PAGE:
First, a reader with an angle I had not thought about, involving the way people considering a life in politics handle their first decade or so of adulthood. The reader’s conclusion is, “If you want people in Congress who have done something else in their lives besides politics … veterans are probably your best bet.” The case:
I wonder if the "advantage" of having a new generation of veterans entering Congress (and to the extent it is an advantage, it certainly doesn't outweigh the downsides of the policy choices that made all of these people veterans), is that it creates a path to a political career that isn't this:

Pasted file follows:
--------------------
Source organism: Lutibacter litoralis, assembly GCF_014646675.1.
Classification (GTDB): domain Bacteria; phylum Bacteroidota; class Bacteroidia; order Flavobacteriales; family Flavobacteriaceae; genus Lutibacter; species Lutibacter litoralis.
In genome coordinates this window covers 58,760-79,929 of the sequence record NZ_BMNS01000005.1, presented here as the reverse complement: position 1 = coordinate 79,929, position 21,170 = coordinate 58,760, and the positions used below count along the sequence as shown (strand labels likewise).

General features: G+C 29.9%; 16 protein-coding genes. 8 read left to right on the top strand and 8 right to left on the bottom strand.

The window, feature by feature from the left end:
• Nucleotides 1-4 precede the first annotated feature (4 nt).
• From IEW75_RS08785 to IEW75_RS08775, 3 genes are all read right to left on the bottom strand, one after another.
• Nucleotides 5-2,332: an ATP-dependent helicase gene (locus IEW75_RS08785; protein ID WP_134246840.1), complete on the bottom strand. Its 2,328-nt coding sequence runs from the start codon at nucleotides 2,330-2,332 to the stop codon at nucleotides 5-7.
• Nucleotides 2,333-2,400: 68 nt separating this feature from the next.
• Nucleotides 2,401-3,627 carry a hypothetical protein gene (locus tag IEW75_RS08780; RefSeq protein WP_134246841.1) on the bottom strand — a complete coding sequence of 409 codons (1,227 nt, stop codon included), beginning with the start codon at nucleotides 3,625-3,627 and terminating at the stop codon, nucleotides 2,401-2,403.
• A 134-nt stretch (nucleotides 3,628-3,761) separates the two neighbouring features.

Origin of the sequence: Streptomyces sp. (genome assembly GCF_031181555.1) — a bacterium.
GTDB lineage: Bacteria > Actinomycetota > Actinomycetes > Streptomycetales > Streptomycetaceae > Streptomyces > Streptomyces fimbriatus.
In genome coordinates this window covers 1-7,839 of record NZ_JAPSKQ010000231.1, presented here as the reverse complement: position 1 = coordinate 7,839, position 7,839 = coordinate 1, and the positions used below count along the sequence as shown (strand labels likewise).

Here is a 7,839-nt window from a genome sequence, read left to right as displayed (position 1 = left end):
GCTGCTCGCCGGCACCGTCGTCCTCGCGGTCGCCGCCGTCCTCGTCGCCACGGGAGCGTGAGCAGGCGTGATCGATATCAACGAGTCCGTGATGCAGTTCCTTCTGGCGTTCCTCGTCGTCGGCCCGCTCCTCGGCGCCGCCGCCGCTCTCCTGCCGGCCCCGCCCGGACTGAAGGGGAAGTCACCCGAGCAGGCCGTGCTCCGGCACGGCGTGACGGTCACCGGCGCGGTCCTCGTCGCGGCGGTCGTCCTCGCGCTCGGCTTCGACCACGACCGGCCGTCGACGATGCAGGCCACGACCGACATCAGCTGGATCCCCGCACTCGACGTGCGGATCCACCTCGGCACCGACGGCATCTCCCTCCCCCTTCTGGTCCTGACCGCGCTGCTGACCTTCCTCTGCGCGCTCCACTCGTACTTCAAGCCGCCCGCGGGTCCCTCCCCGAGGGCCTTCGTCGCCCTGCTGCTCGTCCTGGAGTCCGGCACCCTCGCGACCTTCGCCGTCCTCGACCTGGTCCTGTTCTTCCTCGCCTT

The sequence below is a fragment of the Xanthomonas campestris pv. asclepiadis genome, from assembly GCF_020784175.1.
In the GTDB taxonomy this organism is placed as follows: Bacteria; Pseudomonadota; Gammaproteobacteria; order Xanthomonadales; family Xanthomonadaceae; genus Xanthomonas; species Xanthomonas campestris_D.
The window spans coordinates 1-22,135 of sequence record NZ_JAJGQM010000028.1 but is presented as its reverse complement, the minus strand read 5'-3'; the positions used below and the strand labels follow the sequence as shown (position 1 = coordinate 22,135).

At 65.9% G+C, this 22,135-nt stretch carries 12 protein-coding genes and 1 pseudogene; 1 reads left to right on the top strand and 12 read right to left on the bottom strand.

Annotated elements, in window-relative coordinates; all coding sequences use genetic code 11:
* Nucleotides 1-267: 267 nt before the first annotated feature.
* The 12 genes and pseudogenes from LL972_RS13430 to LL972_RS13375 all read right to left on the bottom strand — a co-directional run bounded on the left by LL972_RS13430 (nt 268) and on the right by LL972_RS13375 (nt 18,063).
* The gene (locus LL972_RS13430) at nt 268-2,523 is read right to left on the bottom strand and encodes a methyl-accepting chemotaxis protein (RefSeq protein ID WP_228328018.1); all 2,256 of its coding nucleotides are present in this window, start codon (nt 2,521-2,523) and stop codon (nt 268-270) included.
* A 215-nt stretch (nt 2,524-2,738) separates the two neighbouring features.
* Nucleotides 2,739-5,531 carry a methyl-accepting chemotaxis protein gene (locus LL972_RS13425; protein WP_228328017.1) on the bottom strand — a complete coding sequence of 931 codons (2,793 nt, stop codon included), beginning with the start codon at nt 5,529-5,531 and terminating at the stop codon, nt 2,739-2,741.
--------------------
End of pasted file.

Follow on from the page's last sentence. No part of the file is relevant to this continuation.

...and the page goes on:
The thing about veterans is they are often making a career move in their mid 30s or early 40s … prime age to make a first run for Congress, and an age at which much of the rest of the population is fairly locked into their career path.
I'm 34...there's no way I could take the time off of work for a campaign with no guarantee of a job at the end, and no way I would let go of the job security I have for the uncertainty of a life in politics.
If you want people in Congress who have done something else in their lives besides politics, who are average enough Americans to need to worry about getting their monthly paychecks and job security, veterans are probably your best bet.
Next, from another reader, a more skeptical view of the effect of a military background:
I respect the service of these men and women as well as the With Honor mission. But the emphasis on military service as some sort of qualification for elected office troubles me.